May 4th, 2021 4.00pm
It’s usual to see players call for a specific card during a game of poker. But you don’t often see that one of them calls every single card without making a single error. Something like that has drawn the attention, with the world looking in awe. This remarkable feat was achieved by an American poker player and apparently a clairvoyant, Troy Clogston.
Clogston took part in the recently held Lone Start Poker Series. On the final table of Event number twelve, Clogston managed to eliminate Don Iyengar in a game streamed live on the PokerGO content platform.
The hand the two players were playing was far from being remarkable. Clogston had two Jacks, while his opponent Iyengar had an Ace and a Jack. What but ensued left everyone speechless. Clogston succeeded in calling every last card with perfect accuracy. The thrilling run-out secured him third place in the popular event.
He first predicted an 8, 9, and 10, and even to his own surprise, that happened! Clogston then called out for the 4 of spades. Guess what? Another right guess. He then said the next card would be 2 of hearts. And that’s how he made the headlines!
But check this out. The odds of this truly remarkable achievement were at a staggering 4,350,059 to one!
One Red Balloon and Two Lauras
Coincidence happens, but sometimes the whole idea can be both strange and spooky at the same time. Nevertheless, Clogston’s fantastic feat can be explained using statistical probability.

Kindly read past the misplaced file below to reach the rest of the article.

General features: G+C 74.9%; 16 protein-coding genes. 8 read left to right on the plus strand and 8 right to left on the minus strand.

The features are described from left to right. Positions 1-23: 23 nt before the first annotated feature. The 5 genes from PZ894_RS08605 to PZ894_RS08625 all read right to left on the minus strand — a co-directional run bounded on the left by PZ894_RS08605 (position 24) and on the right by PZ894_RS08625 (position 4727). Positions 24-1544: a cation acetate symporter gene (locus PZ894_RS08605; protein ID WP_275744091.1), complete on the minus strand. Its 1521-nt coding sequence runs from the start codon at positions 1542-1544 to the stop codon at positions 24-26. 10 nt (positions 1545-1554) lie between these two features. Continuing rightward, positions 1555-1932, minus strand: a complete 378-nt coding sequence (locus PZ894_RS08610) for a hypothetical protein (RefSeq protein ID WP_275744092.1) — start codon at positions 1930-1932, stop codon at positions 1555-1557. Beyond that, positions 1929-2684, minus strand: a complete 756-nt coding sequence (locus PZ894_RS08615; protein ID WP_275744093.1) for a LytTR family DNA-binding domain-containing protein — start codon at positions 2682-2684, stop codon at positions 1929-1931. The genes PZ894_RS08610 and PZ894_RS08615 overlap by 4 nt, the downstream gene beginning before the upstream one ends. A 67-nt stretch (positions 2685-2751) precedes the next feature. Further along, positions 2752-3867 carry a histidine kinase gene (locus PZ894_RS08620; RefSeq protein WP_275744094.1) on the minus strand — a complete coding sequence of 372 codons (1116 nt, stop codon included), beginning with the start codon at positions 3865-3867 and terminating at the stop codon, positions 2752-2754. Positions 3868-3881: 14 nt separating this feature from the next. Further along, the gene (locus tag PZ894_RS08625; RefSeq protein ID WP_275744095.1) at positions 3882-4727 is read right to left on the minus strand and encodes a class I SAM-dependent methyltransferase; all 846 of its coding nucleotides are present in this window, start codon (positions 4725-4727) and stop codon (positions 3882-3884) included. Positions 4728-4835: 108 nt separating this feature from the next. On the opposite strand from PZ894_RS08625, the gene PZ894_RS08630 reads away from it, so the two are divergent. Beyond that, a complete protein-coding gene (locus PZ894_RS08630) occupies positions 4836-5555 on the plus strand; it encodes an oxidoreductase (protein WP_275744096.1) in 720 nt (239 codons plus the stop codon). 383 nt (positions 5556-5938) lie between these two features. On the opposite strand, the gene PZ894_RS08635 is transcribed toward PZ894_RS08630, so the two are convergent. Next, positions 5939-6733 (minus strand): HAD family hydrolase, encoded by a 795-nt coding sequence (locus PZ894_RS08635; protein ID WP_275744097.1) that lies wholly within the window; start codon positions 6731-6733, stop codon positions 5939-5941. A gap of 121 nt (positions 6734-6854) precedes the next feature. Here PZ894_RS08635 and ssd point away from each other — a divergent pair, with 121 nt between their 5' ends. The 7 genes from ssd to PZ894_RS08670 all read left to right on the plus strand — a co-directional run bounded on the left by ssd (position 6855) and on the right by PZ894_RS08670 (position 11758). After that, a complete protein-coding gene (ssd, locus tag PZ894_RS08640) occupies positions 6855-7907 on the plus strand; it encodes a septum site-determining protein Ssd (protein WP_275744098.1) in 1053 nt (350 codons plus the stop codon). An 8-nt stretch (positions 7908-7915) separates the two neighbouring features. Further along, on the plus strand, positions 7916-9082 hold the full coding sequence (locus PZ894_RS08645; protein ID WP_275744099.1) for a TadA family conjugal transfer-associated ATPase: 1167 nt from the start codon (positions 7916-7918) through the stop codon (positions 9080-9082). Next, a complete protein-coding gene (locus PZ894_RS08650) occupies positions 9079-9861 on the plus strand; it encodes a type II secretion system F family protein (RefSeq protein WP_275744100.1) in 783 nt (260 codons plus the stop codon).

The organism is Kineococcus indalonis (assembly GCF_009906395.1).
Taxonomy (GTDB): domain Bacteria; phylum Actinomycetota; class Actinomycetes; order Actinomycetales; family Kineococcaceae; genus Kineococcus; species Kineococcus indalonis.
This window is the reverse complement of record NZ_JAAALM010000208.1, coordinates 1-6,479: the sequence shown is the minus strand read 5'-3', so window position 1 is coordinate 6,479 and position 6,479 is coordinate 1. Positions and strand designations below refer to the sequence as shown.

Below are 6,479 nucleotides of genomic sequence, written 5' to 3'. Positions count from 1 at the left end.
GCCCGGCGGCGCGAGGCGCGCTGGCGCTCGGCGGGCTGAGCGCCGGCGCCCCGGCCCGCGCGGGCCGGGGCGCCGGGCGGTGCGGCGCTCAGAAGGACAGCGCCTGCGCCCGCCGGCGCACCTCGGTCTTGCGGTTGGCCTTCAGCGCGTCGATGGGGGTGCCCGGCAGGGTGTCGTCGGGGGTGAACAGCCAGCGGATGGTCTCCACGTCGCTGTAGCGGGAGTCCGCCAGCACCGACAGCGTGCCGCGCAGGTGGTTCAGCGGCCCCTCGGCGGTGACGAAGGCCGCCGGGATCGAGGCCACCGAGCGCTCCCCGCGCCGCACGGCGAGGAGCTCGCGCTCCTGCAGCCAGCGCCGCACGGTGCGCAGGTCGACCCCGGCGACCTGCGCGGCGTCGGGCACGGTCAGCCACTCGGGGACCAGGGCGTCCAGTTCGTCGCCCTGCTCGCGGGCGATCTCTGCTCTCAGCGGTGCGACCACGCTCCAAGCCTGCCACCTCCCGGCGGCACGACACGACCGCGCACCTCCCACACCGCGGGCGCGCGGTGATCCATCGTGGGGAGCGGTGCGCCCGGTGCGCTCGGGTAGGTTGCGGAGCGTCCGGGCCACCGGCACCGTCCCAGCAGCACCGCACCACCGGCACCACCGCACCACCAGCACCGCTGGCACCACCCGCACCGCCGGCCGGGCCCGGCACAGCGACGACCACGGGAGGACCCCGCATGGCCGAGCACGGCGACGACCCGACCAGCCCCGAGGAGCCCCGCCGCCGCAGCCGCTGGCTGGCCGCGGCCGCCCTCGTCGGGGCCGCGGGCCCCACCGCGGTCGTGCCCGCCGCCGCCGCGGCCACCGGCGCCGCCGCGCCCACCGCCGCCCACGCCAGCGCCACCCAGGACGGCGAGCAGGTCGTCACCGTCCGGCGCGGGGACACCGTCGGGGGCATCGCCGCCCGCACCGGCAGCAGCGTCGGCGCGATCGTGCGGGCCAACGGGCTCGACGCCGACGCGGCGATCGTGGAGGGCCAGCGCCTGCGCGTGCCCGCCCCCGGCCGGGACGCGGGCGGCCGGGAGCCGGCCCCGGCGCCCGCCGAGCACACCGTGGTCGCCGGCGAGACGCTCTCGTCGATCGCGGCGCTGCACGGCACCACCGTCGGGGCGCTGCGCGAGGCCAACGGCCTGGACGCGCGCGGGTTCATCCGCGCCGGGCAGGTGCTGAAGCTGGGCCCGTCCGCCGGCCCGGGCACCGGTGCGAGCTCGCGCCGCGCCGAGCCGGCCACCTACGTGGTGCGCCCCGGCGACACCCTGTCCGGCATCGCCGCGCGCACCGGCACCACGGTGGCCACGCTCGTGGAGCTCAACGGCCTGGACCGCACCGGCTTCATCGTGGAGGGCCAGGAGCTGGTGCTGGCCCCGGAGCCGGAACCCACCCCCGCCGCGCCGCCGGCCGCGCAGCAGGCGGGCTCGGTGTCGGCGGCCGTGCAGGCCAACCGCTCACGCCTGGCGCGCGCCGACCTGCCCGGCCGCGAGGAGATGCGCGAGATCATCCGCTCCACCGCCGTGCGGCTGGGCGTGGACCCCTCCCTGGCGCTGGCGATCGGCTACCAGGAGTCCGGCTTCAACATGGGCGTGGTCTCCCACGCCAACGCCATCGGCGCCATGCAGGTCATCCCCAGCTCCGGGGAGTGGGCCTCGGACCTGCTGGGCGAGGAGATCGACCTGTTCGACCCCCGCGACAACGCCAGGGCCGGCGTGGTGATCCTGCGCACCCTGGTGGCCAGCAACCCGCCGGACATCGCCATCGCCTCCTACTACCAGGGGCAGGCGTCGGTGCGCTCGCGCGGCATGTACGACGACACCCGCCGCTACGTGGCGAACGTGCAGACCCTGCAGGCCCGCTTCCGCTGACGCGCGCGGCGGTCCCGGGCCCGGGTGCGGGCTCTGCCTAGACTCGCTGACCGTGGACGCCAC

Although captivating and up to a point unbelievable, these anomalies capture people’s attention, especially as they know to happen from time to time. They can be very lucrative when they occur during a poker game, but they happen in everyday life as well.
Let’s go back twenty years in time. In 2001, Laura Buxton from Stoke-on-Trent released a ballon on the occasion of the 50th anniversary of her grandparents’ wedding. But that wasn’t an ordinary balloon. It contained a note with her name and address, calling whoever found it to write to the ten-year-old girl. The balloon travelled 140 miles to Milton Lilbourne, near Marlborough.
A farmer named Andy Rivers found the note and passed it to his neighbours, Peter and Eleanor Buxton, whose daughter was also named Laura. They encouraged her to write to her namesake, which she eventually did, and the two later became good friends. But they shared more than just the name. The girls both had brown hair, and both had the same pets, a Labrador Retriever and a guinea pig.
The tale of the two Laura Buxtons even found its place on Ripley’s Believe It or Not.
Another Case of Amazing Coincidence
The Martingale system is very popular among gamblers, especially those who like to play roulette. Many of them still talk about the “incident” that happened more than a century ago. This coincidence occurred at Casino de Monte Carlo in Monaco back in 1913.
It was a night the house would never forget, as the roulette ball did something that was next to impossible: it landed on black on 26 times in a row! Unlucky roulette players lost lots of money that night and were left disappointed in the Gambler’s Fallacy. For those unfamiliar with the term, it’s a theory that claims that past events inevitably determine what happens in the future.
The odds of that happening are unbelievable. Just think about it: 136,823,184 to one for the ball to land on black, 26 times in a row!
Still don’t believe in coincidence? You should speak to Troy Clogston about it.
The odds of this remarkable feat are amazing!